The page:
Register below for our weekly Letter from the Editor to receive the latest Clinical Lab news and insights.
Email

Neuropathologists' genetic discovery fills in Alzheimer's gaps

By LabPulse.com staff writers

November 26, 2019 -- A new study sheds light on the significance of the Mucin 6 (MUC6) gene in late-onset Alzheimer's disease (LOAD), helping to fill gaps left by prior genetic studies, researchers recently reported in the Journal of Neuropathology & Experimental Neurology.

The discovery came through the analysis of data from more than 10,000 people involved in the Alzheimer's Disease Sequencing Project and included a separate cohort of autopsied subjects with digital pathology data.

Dr. Peter Nelson, PhD, director of neuropathology at the University of Kentucky, and colleagues discovered a genetic variation within a segment of the MUC6 gene and located immediately downstream from another gene called Adaptor Related Protein Complex 2 Subunit Alpha 2 (AP2A2) (J Neuropathol Exp Neurol, November 4, 2019).

Using polymerase chain reaction (PCR) analyses of DNA samples, they correlated genetic features with the severity of Alzheimer's-type brain pathology. In addition, subjects with longer MUC6 variable number tandem repeat (VNTR) regions had lower AP2A2 expression.

Genome-wide association studies have not told the whole story about heritable factors in Alzheimer's disease; for example, some left out rare gene variants, the authors noted. In fact, past studies have suggested that many genetic risk factors associated with late-onset Alzheimer's disease -- perhaps one-half -- remain unidentified, according to Nelson.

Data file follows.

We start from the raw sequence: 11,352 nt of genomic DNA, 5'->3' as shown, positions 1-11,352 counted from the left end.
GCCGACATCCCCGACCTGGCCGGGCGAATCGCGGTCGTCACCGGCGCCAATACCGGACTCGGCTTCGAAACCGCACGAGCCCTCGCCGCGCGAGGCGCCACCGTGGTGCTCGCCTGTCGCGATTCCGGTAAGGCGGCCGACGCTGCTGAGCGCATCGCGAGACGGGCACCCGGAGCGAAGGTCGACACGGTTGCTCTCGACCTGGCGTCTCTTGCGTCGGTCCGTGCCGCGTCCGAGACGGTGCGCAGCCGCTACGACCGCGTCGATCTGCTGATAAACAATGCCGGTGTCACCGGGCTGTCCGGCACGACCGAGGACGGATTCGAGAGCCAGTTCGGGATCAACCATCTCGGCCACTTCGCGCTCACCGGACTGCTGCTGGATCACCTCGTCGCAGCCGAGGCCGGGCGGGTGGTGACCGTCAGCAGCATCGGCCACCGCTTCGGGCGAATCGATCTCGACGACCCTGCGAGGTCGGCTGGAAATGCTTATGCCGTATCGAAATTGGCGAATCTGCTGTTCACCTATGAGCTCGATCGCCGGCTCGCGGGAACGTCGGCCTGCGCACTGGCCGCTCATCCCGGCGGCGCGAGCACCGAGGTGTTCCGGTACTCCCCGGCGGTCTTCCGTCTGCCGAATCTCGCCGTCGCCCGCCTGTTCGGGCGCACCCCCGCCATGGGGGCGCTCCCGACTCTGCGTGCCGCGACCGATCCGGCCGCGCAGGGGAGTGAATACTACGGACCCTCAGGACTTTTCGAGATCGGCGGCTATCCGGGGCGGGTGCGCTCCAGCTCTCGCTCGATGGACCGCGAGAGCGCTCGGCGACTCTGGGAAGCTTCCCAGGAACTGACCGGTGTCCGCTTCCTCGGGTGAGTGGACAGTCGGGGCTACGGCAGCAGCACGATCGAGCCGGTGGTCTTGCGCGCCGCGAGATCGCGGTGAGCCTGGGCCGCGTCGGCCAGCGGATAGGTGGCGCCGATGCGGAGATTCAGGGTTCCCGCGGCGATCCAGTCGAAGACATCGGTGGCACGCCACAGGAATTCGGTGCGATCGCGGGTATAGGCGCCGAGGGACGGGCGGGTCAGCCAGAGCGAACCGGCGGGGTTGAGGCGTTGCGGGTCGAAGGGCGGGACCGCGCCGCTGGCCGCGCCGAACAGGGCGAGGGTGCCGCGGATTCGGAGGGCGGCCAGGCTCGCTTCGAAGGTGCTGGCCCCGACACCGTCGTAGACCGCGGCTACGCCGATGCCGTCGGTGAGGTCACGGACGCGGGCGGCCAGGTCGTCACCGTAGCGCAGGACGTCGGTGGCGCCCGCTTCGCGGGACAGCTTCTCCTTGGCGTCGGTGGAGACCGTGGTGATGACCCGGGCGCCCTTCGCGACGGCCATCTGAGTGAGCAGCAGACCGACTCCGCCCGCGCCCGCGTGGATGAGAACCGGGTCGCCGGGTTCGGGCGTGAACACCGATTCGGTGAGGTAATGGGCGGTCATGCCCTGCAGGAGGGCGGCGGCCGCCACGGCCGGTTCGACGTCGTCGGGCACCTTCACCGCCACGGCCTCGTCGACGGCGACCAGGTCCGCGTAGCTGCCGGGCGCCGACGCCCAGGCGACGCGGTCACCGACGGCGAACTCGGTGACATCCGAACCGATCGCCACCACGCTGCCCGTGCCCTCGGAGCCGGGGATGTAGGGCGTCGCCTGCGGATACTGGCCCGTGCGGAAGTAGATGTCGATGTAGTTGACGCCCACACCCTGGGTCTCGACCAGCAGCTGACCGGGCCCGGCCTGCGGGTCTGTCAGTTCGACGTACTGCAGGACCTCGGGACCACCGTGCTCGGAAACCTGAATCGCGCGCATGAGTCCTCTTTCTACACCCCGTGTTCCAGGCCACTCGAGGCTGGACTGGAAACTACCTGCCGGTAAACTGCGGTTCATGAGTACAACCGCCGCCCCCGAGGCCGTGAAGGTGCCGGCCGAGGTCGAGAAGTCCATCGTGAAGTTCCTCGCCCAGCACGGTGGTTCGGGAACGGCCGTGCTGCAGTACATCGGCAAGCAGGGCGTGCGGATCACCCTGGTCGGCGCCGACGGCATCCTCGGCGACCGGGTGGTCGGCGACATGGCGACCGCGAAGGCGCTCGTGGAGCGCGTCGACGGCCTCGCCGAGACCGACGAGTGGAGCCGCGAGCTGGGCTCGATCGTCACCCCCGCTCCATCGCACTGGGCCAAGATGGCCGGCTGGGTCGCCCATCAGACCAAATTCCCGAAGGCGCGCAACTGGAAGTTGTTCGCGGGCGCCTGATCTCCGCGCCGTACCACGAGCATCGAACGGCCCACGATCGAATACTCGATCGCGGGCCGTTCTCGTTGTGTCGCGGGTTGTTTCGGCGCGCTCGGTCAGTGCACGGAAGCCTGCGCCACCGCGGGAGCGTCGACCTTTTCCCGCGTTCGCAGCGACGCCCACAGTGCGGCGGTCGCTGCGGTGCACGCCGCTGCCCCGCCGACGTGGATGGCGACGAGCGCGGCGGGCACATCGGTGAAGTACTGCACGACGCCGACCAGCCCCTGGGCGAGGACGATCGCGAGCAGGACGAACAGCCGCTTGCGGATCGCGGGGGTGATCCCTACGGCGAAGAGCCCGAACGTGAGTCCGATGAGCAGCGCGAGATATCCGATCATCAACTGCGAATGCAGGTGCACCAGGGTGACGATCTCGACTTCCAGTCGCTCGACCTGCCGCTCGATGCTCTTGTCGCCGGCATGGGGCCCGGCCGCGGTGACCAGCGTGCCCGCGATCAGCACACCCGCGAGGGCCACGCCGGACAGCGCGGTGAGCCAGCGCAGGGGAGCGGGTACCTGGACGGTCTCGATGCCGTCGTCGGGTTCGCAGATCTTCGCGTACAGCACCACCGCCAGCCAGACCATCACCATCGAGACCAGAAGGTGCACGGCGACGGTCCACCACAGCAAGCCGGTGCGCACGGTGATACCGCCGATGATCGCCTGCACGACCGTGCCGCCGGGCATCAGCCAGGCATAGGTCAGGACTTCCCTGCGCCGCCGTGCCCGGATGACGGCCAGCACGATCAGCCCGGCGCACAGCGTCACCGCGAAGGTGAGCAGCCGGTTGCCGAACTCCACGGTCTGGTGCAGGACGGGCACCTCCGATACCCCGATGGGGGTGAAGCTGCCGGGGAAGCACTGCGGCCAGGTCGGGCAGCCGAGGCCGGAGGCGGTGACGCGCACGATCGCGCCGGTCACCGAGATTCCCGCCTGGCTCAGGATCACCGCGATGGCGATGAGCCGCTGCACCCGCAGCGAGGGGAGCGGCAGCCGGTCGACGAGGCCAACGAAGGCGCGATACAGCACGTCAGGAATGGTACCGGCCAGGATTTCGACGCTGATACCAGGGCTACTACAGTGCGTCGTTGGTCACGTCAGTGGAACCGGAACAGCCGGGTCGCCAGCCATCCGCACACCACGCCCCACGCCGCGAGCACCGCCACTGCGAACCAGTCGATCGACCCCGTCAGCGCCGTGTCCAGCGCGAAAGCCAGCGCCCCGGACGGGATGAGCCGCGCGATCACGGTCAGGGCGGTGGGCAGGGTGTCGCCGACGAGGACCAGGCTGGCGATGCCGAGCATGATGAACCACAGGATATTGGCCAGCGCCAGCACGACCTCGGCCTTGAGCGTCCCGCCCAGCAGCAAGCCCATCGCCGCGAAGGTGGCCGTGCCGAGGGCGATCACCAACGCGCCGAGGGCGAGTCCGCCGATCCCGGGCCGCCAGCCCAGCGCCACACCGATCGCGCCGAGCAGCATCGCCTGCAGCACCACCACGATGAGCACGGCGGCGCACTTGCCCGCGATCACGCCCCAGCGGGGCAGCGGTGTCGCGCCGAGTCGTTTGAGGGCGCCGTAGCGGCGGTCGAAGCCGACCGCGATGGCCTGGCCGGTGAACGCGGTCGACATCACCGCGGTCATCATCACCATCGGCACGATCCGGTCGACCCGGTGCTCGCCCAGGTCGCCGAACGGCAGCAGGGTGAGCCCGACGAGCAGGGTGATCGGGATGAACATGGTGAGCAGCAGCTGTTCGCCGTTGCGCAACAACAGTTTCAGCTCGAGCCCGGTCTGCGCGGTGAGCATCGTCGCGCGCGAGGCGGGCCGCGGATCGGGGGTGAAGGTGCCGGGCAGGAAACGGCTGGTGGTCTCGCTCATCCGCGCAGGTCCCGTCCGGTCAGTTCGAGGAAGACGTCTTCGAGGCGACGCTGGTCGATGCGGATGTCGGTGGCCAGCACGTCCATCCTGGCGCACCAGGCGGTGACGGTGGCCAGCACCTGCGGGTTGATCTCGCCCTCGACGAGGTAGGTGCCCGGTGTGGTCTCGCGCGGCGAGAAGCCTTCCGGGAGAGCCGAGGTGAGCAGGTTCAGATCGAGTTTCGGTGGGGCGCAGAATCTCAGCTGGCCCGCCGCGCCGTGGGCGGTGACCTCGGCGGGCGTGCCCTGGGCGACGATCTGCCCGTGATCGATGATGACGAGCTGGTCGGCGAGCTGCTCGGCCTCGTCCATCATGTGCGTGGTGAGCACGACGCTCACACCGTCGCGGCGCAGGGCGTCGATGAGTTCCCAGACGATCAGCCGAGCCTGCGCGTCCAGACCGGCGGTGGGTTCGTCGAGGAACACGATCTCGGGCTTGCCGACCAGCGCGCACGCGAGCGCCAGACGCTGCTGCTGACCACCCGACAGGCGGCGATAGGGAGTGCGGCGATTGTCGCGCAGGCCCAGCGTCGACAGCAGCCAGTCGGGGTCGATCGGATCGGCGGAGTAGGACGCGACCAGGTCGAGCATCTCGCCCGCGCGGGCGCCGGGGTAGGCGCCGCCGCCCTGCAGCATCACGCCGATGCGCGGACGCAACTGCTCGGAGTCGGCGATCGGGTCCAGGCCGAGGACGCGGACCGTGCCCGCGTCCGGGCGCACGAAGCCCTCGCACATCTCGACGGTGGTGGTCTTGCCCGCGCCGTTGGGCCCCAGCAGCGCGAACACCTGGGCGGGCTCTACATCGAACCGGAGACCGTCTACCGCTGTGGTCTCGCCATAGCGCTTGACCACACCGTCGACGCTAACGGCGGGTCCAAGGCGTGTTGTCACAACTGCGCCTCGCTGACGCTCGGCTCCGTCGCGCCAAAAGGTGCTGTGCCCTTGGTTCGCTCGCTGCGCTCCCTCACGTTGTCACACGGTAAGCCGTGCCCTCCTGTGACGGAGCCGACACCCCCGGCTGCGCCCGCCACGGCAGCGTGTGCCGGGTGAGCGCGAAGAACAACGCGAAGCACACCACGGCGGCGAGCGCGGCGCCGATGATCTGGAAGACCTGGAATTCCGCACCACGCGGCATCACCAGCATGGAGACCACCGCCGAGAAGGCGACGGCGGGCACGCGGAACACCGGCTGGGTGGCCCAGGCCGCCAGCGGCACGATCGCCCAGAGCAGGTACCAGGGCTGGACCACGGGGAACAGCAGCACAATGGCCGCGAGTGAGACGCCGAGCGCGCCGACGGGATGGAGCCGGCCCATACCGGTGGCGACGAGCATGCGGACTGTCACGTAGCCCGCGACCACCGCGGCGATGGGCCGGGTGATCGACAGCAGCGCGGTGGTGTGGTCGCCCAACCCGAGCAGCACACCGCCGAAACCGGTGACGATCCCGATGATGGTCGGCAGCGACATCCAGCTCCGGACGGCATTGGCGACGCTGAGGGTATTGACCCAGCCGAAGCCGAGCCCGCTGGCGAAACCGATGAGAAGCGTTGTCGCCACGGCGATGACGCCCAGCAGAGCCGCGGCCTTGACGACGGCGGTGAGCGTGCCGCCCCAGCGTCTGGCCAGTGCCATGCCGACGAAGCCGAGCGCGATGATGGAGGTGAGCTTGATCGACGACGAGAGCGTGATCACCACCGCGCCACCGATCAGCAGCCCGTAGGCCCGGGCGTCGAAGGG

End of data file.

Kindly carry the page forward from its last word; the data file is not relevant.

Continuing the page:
"Correspondingly, a lot of the genome has not been analyzed due to the complexity of the human genome and shortcomings in sequencing technology," he commented by email.

The study suggests a strong association between the variant and the disease, but the sample size was small and results need to be replicated in other groups, according to Nelson.

AAIC update: Where blood-based dementia tests stand in 2019
Against the shadowy backdrop of multiple failed trials in Alzheimer's disease, hope springs eternal for a reliable, noninvasive blood test for dementia,...
Evidence builds for Alzheimer's beta-amyloid blood test
Blood-based biomarker testing for Alzheimer's disease performed well in two prospective studies for assessing beta-amyloid plaque buildup in the brain....
NIH study outlines pathology of newly defined dementia disorder
Researchers with the U.S. National Institutes of Health (NIH) have defined the pathology of a common dementia disorder that mimics Alzheimer's disease...

Copyright © 2019 LabPulse.com